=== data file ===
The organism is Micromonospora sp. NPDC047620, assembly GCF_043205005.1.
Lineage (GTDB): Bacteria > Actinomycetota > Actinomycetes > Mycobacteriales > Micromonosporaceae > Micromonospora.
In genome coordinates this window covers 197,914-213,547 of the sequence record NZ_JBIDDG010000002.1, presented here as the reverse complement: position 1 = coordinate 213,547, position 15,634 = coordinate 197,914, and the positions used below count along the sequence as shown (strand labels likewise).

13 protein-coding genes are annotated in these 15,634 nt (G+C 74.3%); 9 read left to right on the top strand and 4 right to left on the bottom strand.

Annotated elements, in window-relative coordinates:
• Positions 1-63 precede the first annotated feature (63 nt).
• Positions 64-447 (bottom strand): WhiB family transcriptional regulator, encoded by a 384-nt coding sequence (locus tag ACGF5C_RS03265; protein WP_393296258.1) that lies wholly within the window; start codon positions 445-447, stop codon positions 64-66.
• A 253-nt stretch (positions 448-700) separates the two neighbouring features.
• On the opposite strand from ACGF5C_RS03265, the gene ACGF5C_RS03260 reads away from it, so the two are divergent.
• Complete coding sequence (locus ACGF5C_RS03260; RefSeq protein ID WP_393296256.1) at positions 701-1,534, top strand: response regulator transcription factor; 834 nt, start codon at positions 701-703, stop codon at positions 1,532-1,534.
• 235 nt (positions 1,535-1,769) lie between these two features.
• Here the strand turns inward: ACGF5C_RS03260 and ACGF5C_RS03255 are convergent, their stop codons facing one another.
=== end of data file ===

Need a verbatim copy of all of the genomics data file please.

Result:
The organism is Micromonospora sp. NPDC047620, assembly GCF_043205005.1.
Lineage (GTDB): Bacteria > Actinomycetota > Actinomycetes > Mycobacteriales > Micromonosporaceae > Micromonospora.
In genome coordinates this window covers 197,914-213,547 of the sequence record NZ_JBIDDG010000002.1, presented here as the reverse complement: position 1 = coordinate 213,547, position 15,634 = coordinate 197,914, and the positions used below count along the sequence as shown (strand labels likewise).

13 protein-coding genes are annotated in these 15,634 nt (G+C 74.3%); 9 read left to right on the top strand and 4 right to left on the bottom strand.

Annotated elements, in window-relative coordinates:
• Positions 1-63 precede the first annotated feature (63 nt).
• Positions 64-447 (bottom strand): WhiB family transcriptional regulator, encoded by a 384-nt coding sequence (locus tag ACGF5C_RS03265; protein WP_393296258.1) that lies wholly within the window; start codon positions 445-447, stop codon positions 64-66.
• A 253-nt stretch (positions 448-700) separates the two neighbouring features.
• On the opposite strand from ACGF5C_RS03265, the gene ACGF5C_RS03260 reads away from it, so the two are divergent.
• Complete coding sequence (locus ACGF5C_RS03260; RefSeq protein ID WP_393296256.1) at positions 701-1,534, top strand: response regulator transcription factor; 834 nt, start codon at positions 701-703, stop codon at positions 1,532-1,534.
• 235 nt (positions 1,535-1,769) lie between these two features.
• Here the strand turns inward: ACGF5C_RS03260 and ACGF5C_RS03255 are convergent, their stop codons facing one another.